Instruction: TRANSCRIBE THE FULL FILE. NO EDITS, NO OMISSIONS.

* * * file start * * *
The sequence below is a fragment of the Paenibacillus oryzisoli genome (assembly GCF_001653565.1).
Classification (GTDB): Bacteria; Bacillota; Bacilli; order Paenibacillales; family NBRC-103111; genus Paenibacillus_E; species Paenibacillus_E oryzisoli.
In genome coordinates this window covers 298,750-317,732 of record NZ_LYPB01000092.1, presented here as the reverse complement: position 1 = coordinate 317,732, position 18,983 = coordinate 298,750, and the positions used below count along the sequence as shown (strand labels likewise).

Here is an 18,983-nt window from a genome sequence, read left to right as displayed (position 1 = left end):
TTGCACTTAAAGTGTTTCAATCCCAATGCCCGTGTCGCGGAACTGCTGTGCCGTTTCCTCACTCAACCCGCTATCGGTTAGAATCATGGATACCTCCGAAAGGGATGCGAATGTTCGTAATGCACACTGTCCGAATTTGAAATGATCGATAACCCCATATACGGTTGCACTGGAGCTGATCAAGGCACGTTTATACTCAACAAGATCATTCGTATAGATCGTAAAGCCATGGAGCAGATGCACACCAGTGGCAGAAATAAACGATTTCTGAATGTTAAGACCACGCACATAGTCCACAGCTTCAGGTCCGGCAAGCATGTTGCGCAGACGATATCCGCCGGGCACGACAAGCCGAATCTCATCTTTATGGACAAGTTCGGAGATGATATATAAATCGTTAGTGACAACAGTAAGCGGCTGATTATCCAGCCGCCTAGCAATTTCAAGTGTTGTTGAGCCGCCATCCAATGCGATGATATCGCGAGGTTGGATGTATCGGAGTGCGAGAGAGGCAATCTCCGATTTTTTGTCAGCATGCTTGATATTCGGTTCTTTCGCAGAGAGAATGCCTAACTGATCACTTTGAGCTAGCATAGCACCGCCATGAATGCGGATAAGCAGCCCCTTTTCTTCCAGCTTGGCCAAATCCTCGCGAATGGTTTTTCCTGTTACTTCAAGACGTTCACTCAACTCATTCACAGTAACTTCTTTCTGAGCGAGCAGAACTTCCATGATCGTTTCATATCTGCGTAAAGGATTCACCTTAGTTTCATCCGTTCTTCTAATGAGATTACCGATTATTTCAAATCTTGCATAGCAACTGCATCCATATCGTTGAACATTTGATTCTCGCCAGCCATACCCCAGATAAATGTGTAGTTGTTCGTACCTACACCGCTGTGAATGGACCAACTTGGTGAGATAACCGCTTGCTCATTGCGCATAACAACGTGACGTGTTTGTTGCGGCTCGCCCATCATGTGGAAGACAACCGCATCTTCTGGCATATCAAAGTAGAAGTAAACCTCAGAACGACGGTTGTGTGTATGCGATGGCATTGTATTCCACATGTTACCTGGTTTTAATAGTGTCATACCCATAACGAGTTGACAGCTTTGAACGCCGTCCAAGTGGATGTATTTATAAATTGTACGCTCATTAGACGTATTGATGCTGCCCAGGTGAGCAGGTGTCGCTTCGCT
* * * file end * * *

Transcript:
The sequence below is a fragment of the Paenibacillus oryzisoli genome (assembly GCF_001653565.1).
Classification (GTDB): Bacteria; Bacillota; Bacilli; order Paenibacillales; family NBRC-103111; genus Paenibacillus_E; species Paenibacillus_E oryzisoli.
In genome coordinates this window covers 298,750-317,732 of record NZ_LYPB01000092.1, presented here as the reverse complement: position 1 = coordinate 317,732, position 18,983 = coordinate 298,750, and the positions used below count along the sequence as shown (strand labels likewise).

Here is an 18,983-nt window from a genome sequence, read left to right as displayed (position 1 = left end):
TTGCACTTAAAGTGTTTCAATCCCAATGCCCGTGTCGCGGAACTGCTGTGCCGTTTCCTCACTCAACCCGCTATCGGTTAGAATCATGGATACCTCCGAAAGGGATGCGAATGTTCGTAATGCACACTGTCCGAATTTGAAATGATCGATAACCCCATATACGGTTGCACTGGAGCTGATCAAGGCACGTTTATACTCAACAAGATCATTCGTATAGATCGTAAAGCCATGGAGCAGATGCACACCAGTGGCAGAAATAAACGATTTCTGAATGTTAAGACCACGCACATAGTCCACAGCTTCAGGTCCGGCAAGCATGTTGCGCAGACGATATCCGCCGGGCACGACAAGCCGAATCTCATCTTTATGGACAAGTTCGGAGATGATATATAAATCGTTAGTGACAACAGTAAGCGGCTGATTATCCAGCCGCCTAGCAATTTCAAGTGTTGTTGAGCCGCCATCCAATGCGATGATATCGCGAGGTTGGATGTATCGGAGTGCGAGAGAGGCAATCTCCGATTTTTTGTCAGCATGCTTGATATTCGGTTCTTTCGCAGAGAGAATGCCTAACTGATCACTTTGAGCTAGCATAGCACCGCCATGAATGCGGATAAGCAGCCCCTTTTCTTCCAGCTTGGCCAAATCCTCGCGAATGGTTTTTCCTGTTACTTCAAGACGTTCACTCAACTCATTCACAGTAACTTCTTTCTGAGCGAGCAGAACTTCCATGATCGTTTCATATCTGCGTAAAGGATTCACCTTAGTTTCATCCGTTCTTCTAATGAGATTACCGATTATTTCAAATCTTGCATAGCAACTGCATCCATATCGTTGAACATTTGATTCTCGCCAGCCATACCCCAGATAAATGTGTAGTTGTTCGTACCTACACCGCTGTGAATGGACCAACTTGGTGAGATAACCGCTTGCTCATTGCGCATAACAACGTGACGTGTTTGTTGCGGCTCGCCCATCATGTGGAAGACAACCGCATCTTCTGGCATATCAAAGTAGAAGTAAACCTCAGAACGACGGTTGTGTGTATGCGATGGCATTGTATTCCACATGTTACCTGGTTTTAATAGTGTCATACCCATAACGAGTTGACAGCTTTGAACGCCGTCCAAGTGGATGTATTTATAAATTGTACGCTCATTAGACGTATTGATGCTGCCCAGGTGAGCAGGTGTCGCTTCGCT